Bad Bonds: FTC Charges Canadian Defendant with Defrauding Elderly U.S. Consumers with Promises of Cash Winnings

Many Consumers Also Called Despite Being on National Do Not Call Registry

For Release

The Federal Trade Commission has charged the operator of a Vancouver, Canada-based telemarketing operation with targeting elderly U.S. consumers in connection with offering nonexistent foreign bonds and supposed cash prizes.

According to the FTC, the defendant, John Raymond Salvator Bezeredi, falsely promised consumers that after buying the bonds, they would be entered into monthly drawings and that they were very likely to receive substantial cash winnings or receive regular cash payments. Few, if any, consumers ever received such payments after buying the “bonds,” leading the Commission to charge Bezeredi with violating the FTC Act and the Telemarketing Sales Rule (TSR). He also has been charged with illegally calling consumers on the National Do Not Call Registry maintained by the FTC and the Federal Communications Commission.

The complaint announced today was filed against Bezeredi, individually and doing business as Dominion Investments, Eurobond Fidelity Ltd., and Imperial Investments – the names under which the bonds were marketed. On October 17, a federal district court in Seattle issued a temporary restraining order barring the defendant’s allegedly illegal conduct, pending the resolution of the Commission’s complaint.

Along with the FTC’s complaint, a simultaneous civil action against the defendant was filed in British Columbia, Canada. In addition, Bezeredi was arrested on October 21, 2005, in Vancouver, B.C., pursuant to criminal charges filed by the U.S. Attorney’s Office for the Central District of California. Bail was set at $1 million (CDN).

Bezeredi’s Alleged Business Practices

The FTC contends that Bezeredi, through his Canadian telemarketing operation, contacted mostly elderly U.S. consumers, offering them the chance to invest in European bonds
involving monthly cash prize drawings. Telemarketers allegedly told consumers they were highly likely to receive regular cash winnings of at least 50 dollars if they bought the bonds over the phone. At times, telemarketers called consumers more than once in an attempt to persuade them to send multiple payments for additional bonds.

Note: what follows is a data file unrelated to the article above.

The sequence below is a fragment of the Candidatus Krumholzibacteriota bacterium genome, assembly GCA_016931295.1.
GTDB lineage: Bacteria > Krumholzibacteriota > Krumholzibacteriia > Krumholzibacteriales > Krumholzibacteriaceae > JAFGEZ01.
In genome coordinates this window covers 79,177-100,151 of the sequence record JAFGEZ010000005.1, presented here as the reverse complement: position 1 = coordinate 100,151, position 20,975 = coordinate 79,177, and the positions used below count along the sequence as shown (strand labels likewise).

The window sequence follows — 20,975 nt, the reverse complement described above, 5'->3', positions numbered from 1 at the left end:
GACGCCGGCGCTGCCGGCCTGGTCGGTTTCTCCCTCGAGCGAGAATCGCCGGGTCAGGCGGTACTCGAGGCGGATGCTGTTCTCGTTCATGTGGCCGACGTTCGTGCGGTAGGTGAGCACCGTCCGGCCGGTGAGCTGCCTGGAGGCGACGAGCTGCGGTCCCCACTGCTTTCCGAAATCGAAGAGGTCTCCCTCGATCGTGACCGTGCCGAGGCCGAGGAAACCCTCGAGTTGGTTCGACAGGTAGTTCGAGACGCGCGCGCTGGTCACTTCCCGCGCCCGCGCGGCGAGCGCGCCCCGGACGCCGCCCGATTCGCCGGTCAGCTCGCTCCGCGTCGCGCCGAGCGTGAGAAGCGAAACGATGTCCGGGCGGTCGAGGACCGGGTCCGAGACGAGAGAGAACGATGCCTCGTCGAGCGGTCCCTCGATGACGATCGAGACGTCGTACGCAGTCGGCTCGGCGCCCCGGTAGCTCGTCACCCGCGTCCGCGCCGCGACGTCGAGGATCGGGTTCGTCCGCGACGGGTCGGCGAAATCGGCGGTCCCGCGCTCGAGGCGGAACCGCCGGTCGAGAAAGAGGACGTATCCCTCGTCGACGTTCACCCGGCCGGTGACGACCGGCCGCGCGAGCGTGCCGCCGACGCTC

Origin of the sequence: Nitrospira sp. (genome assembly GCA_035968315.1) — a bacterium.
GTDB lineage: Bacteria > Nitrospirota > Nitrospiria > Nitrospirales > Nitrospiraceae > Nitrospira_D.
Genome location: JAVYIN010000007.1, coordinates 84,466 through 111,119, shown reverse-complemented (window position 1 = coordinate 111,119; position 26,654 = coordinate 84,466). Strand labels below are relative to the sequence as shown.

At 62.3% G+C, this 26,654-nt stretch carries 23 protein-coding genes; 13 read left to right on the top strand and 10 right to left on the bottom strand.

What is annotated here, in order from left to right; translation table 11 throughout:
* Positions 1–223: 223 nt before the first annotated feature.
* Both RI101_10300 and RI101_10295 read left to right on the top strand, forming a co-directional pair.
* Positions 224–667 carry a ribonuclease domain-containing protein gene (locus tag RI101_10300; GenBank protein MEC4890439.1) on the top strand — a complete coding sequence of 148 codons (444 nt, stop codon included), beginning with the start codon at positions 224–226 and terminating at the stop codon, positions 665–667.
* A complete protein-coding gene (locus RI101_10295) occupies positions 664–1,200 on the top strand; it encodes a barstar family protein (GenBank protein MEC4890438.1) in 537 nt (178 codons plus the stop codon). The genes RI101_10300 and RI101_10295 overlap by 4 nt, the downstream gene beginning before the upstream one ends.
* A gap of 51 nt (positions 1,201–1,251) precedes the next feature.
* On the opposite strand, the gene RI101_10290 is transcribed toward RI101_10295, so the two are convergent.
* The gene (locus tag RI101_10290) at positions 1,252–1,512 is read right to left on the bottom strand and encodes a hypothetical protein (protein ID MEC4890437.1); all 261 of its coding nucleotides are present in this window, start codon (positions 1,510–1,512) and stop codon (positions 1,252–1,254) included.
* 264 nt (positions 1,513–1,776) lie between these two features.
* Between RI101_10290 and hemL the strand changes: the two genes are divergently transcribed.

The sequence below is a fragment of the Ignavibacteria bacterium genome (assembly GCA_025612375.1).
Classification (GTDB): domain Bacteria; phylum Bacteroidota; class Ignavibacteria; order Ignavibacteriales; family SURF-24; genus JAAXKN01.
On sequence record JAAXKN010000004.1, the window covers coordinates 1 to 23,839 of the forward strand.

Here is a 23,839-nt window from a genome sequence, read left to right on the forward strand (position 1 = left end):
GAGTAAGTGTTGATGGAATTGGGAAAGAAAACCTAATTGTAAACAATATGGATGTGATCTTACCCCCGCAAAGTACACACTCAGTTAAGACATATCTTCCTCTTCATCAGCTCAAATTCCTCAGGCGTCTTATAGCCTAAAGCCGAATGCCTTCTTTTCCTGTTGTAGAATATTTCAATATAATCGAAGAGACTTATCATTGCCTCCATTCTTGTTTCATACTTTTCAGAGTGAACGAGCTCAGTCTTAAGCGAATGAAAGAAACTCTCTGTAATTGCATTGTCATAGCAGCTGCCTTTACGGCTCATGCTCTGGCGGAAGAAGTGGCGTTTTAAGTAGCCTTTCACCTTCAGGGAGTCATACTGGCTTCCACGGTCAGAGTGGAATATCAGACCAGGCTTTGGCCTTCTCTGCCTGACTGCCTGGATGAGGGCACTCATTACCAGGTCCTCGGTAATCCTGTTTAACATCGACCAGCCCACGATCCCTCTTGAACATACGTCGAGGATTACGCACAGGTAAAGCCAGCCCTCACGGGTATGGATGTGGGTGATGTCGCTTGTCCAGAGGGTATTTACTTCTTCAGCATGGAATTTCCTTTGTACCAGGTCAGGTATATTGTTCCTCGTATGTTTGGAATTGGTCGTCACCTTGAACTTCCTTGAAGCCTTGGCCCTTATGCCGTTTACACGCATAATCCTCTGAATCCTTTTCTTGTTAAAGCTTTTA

Consumers who bought the defendant’s “bonds” received a variety of documents on letterhead bearing a Hungarian address. The documents included a cover letter congratulating them for participating in the bond program and explaining the “value” of their membership program. Consumers also received an information sheet stating that their bond purchase is registered with the “European Central Union Bank. Unfortunately, for the consumers who bought the “bonds,” there is no “European Central Union Bank,” and the European Central Bank, which sets monetary policy in the 12 European countries that use the Euro as legal tender, does not operate a prize bond program.

According to the FTC, consumers paid Bezeredi between $400 and $5,950 each to buy the foreign “bonds” his telemarketers were pitching. Most consumers who sent money received nothing of value in return.

The Commission’s Complaint

According to the Commission’s complaint, Bezeredi violated both Section 5 of the FTC Act and the TSR by telemarketing foreign bonds to U.S. consumers. Specifically, Bezeredi allegedly misrepresented that consumers who buy from, or pay fees to, Dominion, Eurobond, or Imperial would receive regular cash payments, would be entered into monthly drawings to win cash or prizes, or likely would receive cash winnings. Further, the FTC charged that Bezeredi failed to disclose to consumers that importing and trafficking in foreign lotteries is a crime in the United States, and that the bond scheme he was pitching constitutes such a lottery. Finally, the complaint charged the defendant with violating the Do Not Call provisions of the TSR by calling, or causing other people to call, numbers on the National Do Not Call Registry, as well as by failing to pay the required fees for access to telephone numbers in the area codes he and his telemarketers called.